Colourful peppers and tomatoes bring the taste of summer and lots of colour to your table: peperonata is a typical Italian side dish or starter. My family, for example, loves it on toasted white bread with olive oil and basil.Jump to Recipe
The peperonata originated in southern Italy. Here under the intense sun, farmers can harvest the first peppers and tomatoes as early as spring. This quickly prepared steamed vegetable has long been known and loved throughout Italy. The basic recipe for peperonata includes not only peppers but also garlic and/or onion and ripe tomatoes. The difference: stewed or sautéed peppers are called peperoni.
Even the simplest of foods can be improved with the right tricks: always choose ripe, firm and relatively small vegetables for the peperonata. They are usually more aromatic. Because of their special combination of spicy and sweetness, you should use red onions. And the perfect peperonata should stand for 4 to 6 hours at room temperature (not in the refrigerator!). Only then does the unmistakable taste develop.
Peperonata – the basic recipe
- 4 peppers, bell peppers
- 4 tomatoes, ripe
- 1 onion
- 1 clove garlic
- olive oil
- Heat some olive oil in a casserole. Tilt the pan slightly to one side until it is floating and fry the garlic in the oil. When the oil is fragrant and the garlic is golden brown, remove the clove.
- Add the chopped peppers and onion, cover and cook at a low temperature for a few minutes.
- In the meantime, bring water to the boil, place the tomatoes in it for about 1 minute and then peel them. Cut the tomatoes into quarters, remove the stalk and inner seeds. Work over a bowl to collect any tomato juice. Add the tomato pieces and the sieved tomato juice to the peppers. Season to taste with salt. Simmer until the peppers are tender but not mushy.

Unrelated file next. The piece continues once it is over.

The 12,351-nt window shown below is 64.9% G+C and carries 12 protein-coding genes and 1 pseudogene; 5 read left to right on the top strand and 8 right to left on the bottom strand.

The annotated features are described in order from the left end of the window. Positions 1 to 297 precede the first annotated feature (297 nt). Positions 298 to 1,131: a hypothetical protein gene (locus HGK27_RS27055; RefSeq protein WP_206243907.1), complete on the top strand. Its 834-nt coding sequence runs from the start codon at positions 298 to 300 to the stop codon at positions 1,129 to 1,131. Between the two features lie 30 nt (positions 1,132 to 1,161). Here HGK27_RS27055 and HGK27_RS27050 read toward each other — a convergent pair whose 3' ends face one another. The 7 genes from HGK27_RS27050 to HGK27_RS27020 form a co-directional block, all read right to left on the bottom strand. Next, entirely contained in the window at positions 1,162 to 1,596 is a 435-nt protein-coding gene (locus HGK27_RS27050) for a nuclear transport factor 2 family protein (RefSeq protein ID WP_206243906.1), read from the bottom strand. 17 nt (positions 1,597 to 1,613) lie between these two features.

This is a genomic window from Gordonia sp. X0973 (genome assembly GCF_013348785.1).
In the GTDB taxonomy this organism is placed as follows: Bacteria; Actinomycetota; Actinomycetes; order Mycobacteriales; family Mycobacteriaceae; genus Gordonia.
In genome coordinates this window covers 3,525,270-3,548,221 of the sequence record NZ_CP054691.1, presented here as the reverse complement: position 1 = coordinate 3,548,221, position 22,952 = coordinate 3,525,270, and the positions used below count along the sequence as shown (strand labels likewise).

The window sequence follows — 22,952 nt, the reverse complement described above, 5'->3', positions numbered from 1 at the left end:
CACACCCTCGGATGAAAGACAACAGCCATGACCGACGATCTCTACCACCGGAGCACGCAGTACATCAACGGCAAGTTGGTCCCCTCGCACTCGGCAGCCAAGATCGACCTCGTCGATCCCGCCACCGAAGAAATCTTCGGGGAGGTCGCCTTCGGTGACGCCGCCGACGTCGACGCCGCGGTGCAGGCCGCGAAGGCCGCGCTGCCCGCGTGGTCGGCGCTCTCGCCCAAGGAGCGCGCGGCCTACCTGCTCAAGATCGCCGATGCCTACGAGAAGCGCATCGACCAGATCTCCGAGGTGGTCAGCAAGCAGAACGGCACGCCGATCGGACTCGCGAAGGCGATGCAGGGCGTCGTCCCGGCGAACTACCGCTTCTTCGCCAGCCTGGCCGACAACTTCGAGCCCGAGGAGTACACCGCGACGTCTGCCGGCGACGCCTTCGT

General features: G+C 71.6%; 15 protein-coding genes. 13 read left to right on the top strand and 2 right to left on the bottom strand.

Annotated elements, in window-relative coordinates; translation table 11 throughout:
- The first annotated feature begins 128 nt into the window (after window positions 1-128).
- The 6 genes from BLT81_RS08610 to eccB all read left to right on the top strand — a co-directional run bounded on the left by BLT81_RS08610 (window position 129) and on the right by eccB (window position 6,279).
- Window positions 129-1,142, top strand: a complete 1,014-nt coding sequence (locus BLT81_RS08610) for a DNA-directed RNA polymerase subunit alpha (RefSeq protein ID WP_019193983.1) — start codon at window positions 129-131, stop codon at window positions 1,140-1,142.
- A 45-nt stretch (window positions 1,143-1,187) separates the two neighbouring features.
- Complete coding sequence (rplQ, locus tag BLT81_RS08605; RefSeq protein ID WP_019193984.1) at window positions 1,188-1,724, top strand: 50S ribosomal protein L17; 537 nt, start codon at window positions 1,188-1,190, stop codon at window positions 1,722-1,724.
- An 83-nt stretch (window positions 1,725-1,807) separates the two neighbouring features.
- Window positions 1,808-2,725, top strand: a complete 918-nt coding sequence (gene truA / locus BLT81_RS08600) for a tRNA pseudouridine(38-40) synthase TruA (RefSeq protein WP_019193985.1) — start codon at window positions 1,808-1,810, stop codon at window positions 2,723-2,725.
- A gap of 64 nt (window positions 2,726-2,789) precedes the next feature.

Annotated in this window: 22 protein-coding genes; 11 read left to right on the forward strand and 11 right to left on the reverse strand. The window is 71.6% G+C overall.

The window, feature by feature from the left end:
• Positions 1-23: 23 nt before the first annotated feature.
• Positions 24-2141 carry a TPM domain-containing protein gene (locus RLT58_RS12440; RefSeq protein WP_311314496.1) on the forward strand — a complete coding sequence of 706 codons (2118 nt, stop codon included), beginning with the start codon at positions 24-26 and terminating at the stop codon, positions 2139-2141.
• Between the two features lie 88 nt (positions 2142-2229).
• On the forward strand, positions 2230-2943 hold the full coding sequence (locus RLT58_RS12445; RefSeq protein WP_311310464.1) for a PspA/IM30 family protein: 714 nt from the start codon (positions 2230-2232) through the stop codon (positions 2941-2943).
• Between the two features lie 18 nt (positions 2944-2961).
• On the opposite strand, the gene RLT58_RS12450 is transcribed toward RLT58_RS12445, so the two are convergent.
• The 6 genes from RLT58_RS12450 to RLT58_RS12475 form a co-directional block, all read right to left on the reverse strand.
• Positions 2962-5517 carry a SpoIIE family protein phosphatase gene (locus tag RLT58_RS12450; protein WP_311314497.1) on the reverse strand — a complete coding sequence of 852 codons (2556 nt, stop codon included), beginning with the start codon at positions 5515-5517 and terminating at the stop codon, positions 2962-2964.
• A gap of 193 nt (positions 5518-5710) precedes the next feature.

- The peperonata are then left to cool for at least four hours at room temperature. Season with fresh olive oil and serve. A teaspoon of white wine vinegar or white wine adds a fresh note to this dish.
Some regional variations
- Sicily: additionally, black olives and fresh basil. Just before serving, breadcrumbs are lightly browned in olive oil and sprinkled over the peperonata.
- Apulia - Peperonata salentina: without onion, but with fresh chilli, oregano and olives
- Campania Peperonata neapolitana: additionally, black olives, basil and black pepper
- Tuscany - Peperonata del Valdarno : additionally, potatoes
- Piedmont: additionally, capers and parsley
- Veneto: additionally, aubergine and parsley, oil is replaced by butter
- Liguria: without onion, additionally, roasted pine nuts and basil
I cook this recipe all the time. It’s fabulous.